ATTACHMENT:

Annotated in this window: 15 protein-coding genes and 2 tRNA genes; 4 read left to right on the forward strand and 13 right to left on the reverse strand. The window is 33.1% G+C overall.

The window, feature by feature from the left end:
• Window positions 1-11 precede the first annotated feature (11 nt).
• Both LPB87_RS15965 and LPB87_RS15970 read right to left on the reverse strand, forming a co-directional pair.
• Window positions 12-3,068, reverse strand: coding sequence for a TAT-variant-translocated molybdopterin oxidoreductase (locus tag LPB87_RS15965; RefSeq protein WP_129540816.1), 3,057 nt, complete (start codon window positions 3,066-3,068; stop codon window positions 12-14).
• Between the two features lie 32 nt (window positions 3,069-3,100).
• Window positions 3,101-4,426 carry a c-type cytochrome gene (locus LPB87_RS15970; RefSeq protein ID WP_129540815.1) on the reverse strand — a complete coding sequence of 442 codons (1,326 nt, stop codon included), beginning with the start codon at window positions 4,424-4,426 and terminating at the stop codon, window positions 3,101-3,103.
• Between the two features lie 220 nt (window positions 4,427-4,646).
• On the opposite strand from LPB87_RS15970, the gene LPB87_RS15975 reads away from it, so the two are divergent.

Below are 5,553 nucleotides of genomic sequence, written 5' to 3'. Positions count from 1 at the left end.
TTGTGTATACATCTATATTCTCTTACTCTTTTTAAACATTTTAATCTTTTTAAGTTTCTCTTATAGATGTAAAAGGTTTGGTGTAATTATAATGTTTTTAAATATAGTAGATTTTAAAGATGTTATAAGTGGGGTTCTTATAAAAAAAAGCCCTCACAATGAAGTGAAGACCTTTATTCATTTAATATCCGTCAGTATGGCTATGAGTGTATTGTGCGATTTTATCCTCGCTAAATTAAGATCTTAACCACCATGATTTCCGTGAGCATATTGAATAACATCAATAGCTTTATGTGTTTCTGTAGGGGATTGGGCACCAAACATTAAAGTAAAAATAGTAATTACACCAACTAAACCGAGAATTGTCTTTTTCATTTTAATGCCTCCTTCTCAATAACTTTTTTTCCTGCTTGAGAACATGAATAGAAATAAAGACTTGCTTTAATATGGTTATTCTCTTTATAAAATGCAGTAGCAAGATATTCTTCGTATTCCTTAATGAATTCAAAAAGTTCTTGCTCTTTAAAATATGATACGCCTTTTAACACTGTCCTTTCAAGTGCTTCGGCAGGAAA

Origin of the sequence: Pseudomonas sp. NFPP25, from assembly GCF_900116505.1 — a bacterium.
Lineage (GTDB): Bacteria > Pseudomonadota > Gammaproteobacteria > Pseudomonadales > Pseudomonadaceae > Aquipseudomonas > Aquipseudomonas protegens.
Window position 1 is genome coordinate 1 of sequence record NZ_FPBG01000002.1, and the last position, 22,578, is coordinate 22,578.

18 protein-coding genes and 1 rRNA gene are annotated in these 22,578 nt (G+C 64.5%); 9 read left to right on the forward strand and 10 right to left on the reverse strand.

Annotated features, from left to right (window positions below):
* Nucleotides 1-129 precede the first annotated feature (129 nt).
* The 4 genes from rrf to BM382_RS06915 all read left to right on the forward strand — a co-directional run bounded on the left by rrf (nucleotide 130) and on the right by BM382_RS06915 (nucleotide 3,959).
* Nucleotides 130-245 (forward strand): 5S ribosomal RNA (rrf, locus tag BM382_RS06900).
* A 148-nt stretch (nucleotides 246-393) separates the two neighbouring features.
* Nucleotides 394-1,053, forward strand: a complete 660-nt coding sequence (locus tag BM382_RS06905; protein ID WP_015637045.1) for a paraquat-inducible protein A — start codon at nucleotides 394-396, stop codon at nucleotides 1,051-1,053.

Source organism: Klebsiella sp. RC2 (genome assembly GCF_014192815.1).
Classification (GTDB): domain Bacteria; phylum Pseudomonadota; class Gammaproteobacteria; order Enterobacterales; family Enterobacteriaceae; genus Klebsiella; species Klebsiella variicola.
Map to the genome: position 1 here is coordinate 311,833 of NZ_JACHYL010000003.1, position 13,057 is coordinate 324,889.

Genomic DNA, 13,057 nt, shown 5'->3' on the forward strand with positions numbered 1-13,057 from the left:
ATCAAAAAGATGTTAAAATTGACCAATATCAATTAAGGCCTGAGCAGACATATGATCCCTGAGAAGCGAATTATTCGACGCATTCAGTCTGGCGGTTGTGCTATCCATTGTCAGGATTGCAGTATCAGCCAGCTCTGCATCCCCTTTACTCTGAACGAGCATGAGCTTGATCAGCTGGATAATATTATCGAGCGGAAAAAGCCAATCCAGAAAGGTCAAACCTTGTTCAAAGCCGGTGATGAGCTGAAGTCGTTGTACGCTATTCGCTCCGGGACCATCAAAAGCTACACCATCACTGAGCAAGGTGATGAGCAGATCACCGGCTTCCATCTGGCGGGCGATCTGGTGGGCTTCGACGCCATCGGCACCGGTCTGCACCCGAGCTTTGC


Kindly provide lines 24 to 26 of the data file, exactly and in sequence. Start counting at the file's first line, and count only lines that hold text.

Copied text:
Map to the genome: position 1 here is coordinate 311,833 of NZ_JACHYL010000003.1, position 13,057 is coordinate 324,889.

Genomic DNA, 13,057 nt, shown 5'->3' on the forward strand with positions numbered 1-13,057 from the left:
ATCAAAAAGATGTTAAAATTGACCAATATCAATTAAGGCCTGAGCAGACATATGATCCCTGAGAAGCGAATTATTCGACGCATTCAGTCTGGCGGTTGTGCTATCCATTGTCAGGATTGCAGTATCAGCCAGCTCTGCATCCCCTTTACTCTGAACGAGCATGAGCTTGATCAGCTGGATAATATTATCGAGCGGAAAAAGCCAATCCAGAAAGGTCAAACCTTGTTCAAAGCCGGTGATGAGCTGAAGTCGTTGTACGCTATTCGCTCCGGGACCATCAAAAGCTACACCATCACTGAGCAAGGTGATGAGCAGATCACCGGCTTCCATCTGGCGGGCGATCTGGTGGGCTTCGACGCCATCGGCACCGGTCTGCACCCGAGCTTTGC